Six months ago, Philadelphia District Attorney Larry Krasner announced policies to reduce the number of children sent to juvenile placement. One focus was reforming probation, even though it is often thought of as an alternative to placement.
In reality, juvenile probation is too often a gateway to further system involvement.
With close to half of delinquency cases resulting in probation, it is the most common disposition a juvenile can receive. Appropriately, probation is now the focus of a recent report by juvenile justice advocates. The report uses a resolution passed by the National Council of Juvenile and Family Court Judges in 2017 to “advocate for empirically supported juvenile probation reform nationwide” and provides jurisdictions with practical suggestions on how to revise policies so that more young people can be successful on probation.
As the authors write, probation places expectations on youth that do not account for their developmental differences from adults. Juveniles’ brains are still maturing, and their abilities to make logical decisions and process rewards and punishments have not fully developed. If reformed well, probation can harness what we know about brain science by incorporating incentives, rather than just sanctions, and setting realistic, short-term goals for kids.
Unfortunately, many probation systems in this country are too quick to find youth in violation of their probation conditions, even when those violations are considered “technical,” such as missing curfew or skipping school rather than committing a new crime. Traditional probation often emphasizes surveillance and punishment instead of facilitating success by rewarding steps in the right direction.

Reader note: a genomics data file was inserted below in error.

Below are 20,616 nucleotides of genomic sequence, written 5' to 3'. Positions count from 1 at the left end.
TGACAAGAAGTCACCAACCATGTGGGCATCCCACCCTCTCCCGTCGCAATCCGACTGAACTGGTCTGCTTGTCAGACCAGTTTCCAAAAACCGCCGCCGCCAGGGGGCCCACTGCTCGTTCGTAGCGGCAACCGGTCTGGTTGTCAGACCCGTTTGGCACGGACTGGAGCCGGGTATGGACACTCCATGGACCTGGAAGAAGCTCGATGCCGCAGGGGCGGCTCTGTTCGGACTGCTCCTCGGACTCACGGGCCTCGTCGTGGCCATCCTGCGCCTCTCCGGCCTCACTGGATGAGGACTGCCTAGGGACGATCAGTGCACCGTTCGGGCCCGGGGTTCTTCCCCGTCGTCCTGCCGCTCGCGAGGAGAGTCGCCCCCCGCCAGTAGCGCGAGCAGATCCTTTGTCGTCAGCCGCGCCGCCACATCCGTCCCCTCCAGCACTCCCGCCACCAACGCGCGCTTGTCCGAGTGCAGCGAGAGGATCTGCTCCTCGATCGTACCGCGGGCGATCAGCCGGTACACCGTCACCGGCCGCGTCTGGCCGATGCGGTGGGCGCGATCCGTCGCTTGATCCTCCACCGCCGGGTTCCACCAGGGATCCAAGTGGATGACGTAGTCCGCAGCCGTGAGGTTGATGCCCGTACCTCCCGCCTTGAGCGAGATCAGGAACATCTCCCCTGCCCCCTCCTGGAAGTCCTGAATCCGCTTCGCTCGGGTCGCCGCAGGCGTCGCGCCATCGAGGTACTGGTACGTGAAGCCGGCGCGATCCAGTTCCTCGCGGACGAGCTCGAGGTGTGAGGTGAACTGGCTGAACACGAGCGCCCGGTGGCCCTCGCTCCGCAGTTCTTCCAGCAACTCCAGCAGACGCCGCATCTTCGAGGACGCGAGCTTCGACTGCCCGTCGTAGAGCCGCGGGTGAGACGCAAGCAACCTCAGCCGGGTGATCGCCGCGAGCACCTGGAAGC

The report highlights two jurisdictions, Philadelphia and Pierce County, Wash., as examples that have translated policy into practice. Philadelphia uses a Graduated Response approach to juvenile probation. Youth are provided incentives for positive behaviors based on goals that youth and probation officers set together, and youth get to choose any parent or guardian-approved incentive on a list — for example, a later curfew or tickets to a sporting event.
Goals can be both short-term and long-term, and performance does not have to be perfect to indicate success (i.e. perfect attendance versus gradual improvement). A field trial and pilot have yielded positive responses from probation officers in Philadelphia, and the department is planning to implement the Graduated Response system citywide in the coming year.
Re-engineering probation to reflect what we know about youth development will be a win for youth and for public safety. Shifting probation from being surveillance-oriented can bring a myriad of positive outcomes: reducing incarceration, increasing school success and improving family dynamics. For example, Pierce County started a family involvement component of their probation program where officers and guardians work together to develop a plan for managing difficult youth behaviors, which has resulted in fewer conflicts at home for youth.
Probation reform also helps our communities by keeping youth from further system involvement, whereas traditional probation may not help youth, or at worst, can actually make youth more likely to reoffend.
We’ve made progress in juvenile justice. Youth arrests are down. We’re relying less on confinement. But as this recent report suggests, until we transform youth probation — the system’s most prevalent component — our work will be incomplete.
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